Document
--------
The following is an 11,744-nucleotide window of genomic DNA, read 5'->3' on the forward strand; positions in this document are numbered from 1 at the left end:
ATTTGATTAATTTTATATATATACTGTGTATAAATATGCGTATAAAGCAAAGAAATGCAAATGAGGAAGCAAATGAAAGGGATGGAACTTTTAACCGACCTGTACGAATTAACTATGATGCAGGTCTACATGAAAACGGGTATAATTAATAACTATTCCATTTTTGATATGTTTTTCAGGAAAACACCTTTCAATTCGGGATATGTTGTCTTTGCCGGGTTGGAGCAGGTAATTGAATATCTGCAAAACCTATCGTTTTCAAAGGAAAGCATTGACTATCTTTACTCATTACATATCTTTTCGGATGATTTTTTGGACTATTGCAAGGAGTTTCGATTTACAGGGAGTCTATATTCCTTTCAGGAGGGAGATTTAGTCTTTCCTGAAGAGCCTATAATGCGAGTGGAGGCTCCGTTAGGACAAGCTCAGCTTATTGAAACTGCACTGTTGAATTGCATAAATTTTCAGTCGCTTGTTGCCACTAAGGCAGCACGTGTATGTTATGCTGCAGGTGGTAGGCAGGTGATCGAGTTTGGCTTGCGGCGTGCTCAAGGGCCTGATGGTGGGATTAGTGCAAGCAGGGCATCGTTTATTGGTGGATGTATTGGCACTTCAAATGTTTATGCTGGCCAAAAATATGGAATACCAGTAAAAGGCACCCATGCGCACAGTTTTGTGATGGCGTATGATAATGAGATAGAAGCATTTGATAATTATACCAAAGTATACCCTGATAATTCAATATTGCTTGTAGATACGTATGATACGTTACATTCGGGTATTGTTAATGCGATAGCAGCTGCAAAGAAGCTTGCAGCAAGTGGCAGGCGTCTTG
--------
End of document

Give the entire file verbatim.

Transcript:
The following is an 11,744-nucleotide window of genomic DNA, read 5'->3' on the forward strand; positions in this document are numbered from 1 at the left end:
ATTTGATTAATTTTATATATATACTGTGTATAAATATGCGTATAAAGCAAAGAAATGCAAATGAGGAAGCAAATGAAAGGGATGGAACTTTTAACCGACCTGTACGAATTAACTATGATGCAGGTCTACATGAAAACGGGTATAATTAATAACTATTCCATTTTTGATATGTTTTTCAGGAAAACACCTTTCAATTCGGGATATGTTGTCTTTGCCGGGTTGGAGCAGGTAATTGAATATCTGCAAAACCTATCGTTTTCAAAGGAAAGCATTGACTATCTTTACTCATTACATATCTTTTCGGATGATTTTTTGGACTATTGCAAGGAGTTTCGATTTACAGGGAGTCTATATTCCTTTCAGGAGGGAGATTTAGTCTTTCCTGAAGAGCCTATAATGCGAGTGGAGGCTCCGTTAGGACAAGCTCAGCTTATTGAAACTGCACTGTTGAATTGCATAAATTTTCAGTCGCTTGTTGCCACTAAGGCAGCACGTGTATGTTATGCTGCAGGTGGTAGGCAGGTGATCGAGTTTGGCTTGCGGCGTGCTCAAGGGCCTGATGGTGGGATTAGTGCAAGCAGGGCATCGTTTATTGGTGGATGTATTGGCACTTCAAATGTTTATGCTGGCCAAAAATATGGAATACCAGTAAAAGGCACCCATGCGCACAGTTTTGTGATGGCGTATGATAATGAGATAGAAGCATTTGATAATTATACCAAAGTATACCCTGATAATTCAATATTGCTTGTAGATACGTATGATACGTTACATTCGGGTATTGTTAATGCGATAGCAGCTGCAAAGAAGCTTGCAGCAAGTGGCAGGCGTCTTG